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Bible Study at Christ the King Lutheran Church, Lodi, Ohio, on August 25, 2013.
The premise: When a dwelling is flood-damaged, cleanup by wiping the mud off the walls with a cloth is often insufficient. Flooring may be damaged, walls may be water-logged, mold and mildew may set in. Moses called this "the leprosy in the house" (Leviticus 14:34ff) and prescribed drastic measures to deal with it.
This presentation suggests that when Saint Paul refers to "whatever belongs to your earthly nature " (Colossians 3:5), we think of them as "the leprosy of the house." The labels "Sexual immorality," "lust," and so forth are not intended to correlate with the type of damage shown in the accompanying photo, but rather to illustrate the degree of damage to which that type of "leprosy" is capable.
Similarly, as Leviticus calls for drastic measures in eliminating the "leprosy" rather than merely covering it over, Saint Paul calls for the drastic measure of "putting to death whatever belongs to the earthly nature." The second step is the transplant of new material into the place of the old. This is where Saint Paul lists the attributes the Christians should "clothe themselves" with. However, as in continuing with our analogy of the flood-damaged house I want to make it clear that these new items Paul lists are not merely articles of fashion or clothing, but tools, garments, equipment and supplies we will need to do the work of removing the "leprosy in the house" and restoring / healing the house. Simply put, the goal is not merely to "put on" these various saintly attributes, but to put them on to do the difficult work of building a residence for Christ in the formerly flood-damaged home of the heart.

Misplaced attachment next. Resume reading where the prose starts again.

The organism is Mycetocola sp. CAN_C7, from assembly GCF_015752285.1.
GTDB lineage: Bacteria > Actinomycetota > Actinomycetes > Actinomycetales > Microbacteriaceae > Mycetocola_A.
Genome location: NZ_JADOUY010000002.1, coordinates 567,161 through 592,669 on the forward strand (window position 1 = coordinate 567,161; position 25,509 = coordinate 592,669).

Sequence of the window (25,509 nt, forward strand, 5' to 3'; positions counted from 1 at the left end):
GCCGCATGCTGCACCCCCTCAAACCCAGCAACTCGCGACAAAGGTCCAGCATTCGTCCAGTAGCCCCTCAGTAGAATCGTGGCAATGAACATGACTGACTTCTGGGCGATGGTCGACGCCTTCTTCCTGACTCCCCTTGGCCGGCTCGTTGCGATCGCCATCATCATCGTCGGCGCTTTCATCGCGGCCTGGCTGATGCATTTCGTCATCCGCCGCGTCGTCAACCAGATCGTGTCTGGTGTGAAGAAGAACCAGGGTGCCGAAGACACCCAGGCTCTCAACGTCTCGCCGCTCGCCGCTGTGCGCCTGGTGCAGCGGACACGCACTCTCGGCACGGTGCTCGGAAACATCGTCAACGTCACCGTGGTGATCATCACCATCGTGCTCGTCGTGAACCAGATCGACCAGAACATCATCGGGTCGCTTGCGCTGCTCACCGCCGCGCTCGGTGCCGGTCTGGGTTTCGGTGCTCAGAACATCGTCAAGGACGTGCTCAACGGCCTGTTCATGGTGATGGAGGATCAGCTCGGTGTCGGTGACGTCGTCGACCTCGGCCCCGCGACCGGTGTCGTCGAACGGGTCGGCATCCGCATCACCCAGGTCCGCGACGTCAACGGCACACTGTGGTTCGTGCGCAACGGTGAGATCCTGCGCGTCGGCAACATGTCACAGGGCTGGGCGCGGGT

As before, there is no correlation between the saintly label and the actual tool, supply, garment, or piece of equipment illustrated. These are simply illustrations that in this analogy these characteristics are to be thought of as tools provided by God for our restoration.
Please note that Martin Luther suggests (in his Small Catechism's section on Holy Baptism) that this relentless putting to death and reconstruction needs to happen on a daily basis.